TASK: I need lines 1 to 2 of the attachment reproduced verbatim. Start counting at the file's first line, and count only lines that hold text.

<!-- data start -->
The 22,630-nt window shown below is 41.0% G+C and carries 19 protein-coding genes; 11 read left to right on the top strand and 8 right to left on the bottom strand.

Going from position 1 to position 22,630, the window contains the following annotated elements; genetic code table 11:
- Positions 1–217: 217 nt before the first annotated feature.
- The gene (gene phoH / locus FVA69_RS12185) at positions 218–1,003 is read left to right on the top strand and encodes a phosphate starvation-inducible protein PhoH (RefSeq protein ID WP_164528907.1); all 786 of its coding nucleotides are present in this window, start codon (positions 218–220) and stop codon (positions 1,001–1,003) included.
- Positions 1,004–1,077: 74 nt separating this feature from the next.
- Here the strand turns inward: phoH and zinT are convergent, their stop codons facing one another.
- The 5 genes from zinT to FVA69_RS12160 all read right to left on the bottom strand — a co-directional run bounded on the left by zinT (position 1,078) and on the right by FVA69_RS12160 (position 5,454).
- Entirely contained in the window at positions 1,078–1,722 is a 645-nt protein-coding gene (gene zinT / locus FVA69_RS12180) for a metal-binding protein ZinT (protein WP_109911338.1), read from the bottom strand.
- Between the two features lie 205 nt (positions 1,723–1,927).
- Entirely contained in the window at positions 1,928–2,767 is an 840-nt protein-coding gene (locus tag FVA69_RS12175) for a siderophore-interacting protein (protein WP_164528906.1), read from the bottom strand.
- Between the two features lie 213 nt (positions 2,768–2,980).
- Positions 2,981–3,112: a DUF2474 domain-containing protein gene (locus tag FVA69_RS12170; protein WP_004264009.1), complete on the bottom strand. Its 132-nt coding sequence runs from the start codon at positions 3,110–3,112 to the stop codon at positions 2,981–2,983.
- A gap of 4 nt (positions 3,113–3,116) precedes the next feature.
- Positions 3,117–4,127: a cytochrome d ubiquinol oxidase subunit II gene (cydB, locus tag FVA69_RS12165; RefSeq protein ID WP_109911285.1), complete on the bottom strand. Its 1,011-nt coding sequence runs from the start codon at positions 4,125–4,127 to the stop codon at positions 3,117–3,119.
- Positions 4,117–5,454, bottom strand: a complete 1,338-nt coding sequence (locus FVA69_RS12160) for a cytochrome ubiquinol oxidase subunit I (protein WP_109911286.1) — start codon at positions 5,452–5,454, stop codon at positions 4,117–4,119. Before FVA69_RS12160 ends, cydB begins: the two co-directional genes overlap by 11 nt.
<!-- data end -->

The 22,630-nt window shown below is 41.0% G+C and carries 19 protein-coding genes; 11 read left to right on the top strand and 8 right to left on the bottom strand.

Going from position 1 to position 22,630, the window contains the following annotated elements; genetic code table 11: